Do you have a policy about customer data?

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I recently returned from an IT security-focused conference in Hawaii (first time ever in Hawaii) where I asked the people attending, “How many of your organizations have a policy in place about protecting customer data.”

– Three people out of a hundred in the room raised their hand.

Not being sure whether they heard me or not, I repeated the question, just to be sure.– Only three hands were visible out of a hundred people.Other than being dumbstruck by such a small response, the results are scary, especially considering all of the events that have occurred in the past year.  I thought that protecting customer data would have become an autonomic “OOMMM ……. we shall not lose customer data ….. OOMMM” mantra that everyone could salute.Apparently, the protection of customer data has not yet become a major issue, or not enough of one that it registered among the organizations of the attendees at this conference.  Funny, but I always thought IT security was ultimately about the integrity, availability – and yes confidentiality – of data.The practical experience of firms that have lost customer data, and the documented research findings (see www.itpolicycompliance.com), make it abundantly clear: the loss of customer data costs reputations, customers, and money: lots of money.So my question remains:
Does your firm have a policy in place that says, “We will not lose – nor have stolen – customer data?”

Jim Hurley

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One Response to “Do you have a policy about customer data?”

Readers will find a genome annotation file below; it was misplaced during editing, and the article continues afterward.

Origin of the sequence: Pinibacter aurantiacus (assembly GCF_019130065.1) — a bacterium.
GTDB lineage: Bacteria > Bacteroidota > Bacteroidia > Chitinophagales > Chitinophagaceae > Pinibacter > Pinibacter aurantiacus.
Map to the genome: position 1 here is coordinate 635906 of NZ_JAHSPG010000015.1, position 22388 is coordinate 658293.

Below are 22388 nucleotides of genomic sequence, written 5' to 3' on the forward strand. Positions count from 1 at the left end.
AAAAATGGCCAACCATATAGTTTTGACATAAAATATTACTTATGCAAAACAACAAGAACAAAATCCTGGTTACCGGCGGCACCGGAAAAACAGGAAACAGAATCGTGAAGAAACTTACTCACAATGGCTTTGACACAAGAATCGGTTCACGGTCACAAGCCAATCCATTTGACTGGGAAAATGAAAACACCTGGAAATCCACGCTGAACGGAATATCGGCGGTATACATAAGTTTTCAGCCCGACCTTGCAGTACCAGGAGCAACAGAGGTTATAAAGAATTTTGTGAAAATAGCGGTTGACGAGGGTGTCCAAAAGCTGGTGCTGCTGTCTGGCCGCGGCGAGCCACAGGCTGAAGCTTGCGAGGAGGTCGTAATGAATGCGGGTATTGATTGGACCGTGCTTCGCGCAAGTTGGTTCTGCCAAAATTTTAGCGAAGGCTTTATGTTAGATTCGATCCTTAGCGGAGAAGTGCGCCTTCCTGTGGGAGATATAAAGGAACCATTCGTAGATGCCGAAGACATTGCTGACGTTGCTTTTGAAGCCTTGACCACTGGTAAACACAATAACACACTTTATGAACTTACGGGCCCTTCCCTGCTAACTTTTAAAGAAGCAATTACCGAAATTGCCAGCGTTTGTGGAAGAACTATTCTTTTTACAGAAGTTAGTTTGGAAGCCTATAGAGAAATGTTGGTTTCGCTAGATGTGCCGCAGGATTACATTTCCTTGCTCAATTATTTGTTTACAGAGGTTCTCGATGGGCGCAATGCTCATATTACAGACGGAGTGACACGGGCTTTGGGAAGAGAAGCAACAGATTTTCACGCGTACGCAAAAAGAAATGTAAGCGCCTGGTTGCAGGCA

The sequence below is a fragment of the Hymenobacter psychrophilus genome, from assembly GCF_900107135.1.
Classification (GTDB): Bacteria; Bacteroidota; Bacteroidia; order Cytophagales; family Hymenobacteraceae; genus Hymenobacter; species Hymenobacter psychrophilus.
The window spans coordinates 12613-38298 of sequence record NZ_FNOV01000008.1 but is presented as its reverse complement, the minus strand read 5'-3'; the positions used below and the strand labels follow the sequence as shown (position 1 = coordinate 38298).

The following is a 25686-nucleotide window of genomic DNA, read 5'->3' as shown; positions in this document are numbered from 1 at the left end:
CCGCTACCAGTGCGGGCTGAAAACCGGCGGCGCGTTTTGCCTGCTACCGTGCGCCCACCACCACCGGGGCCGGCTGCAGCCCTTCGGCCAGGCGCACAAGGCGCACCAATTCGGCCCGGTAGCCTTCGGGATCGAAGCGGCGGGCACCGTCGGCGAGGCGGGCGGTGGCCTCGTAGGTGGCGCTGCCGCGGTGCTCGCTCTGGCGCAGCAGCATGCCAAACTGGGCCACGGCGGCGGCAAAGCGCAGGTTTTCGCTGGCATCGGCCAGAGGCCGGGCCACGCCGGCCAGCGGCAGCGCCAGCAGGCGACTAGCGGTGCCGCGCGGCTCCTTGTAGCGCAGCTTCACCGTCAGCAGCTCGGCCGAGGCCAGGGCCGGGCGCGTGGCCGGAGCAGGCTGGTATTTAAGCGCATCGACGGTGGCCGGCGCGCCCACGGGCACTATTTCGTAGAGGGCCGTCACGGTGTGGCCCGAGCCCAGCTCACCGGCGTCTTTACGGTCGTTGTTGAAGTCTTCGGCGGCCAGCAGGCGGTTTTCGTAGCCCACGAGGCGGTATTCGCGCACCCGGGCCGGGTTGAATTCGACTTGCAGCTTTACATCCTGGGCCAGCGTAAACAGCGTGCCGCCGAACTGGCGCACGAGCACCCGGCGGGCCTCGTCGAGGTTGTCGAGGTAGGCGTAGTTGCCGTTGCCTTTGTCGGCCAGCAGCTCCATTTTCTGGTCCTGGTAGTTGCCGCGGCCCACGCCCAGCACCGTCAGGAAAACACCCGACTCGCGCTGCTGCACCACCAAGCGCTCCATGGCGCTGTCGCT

1. edickson Says:

    I’m amazed at the result of the question regarding having a policy to protect information. Especially considering all the recent (very public) data breaches in the past year.

    Having a stated policy involves everyone on the team in the effort of protecting information. If done properly, it goes a long way towards educating everyone why it is important.

    When I say everyone, this can refer to an organization’s customers, also.

    In fact, employees who don’t know any better often compromise information. One recent example of this would be the employees of a Nuclear Research Facility that fell for a phishing scheme and downloaded malware.

    Once in awhile, I deal with a customer who has had their information stolen.

    They are normally very angry, or at least the ones who make it to me are.

    All of us need to remember that consumer trust is one of the key principles of building any successful business.

    My ability to convince these people that information security is taken very seriously (and sometimes assisting them in reaching out for help) goes a long way towards rebuilding a customer’s trust in our organization.

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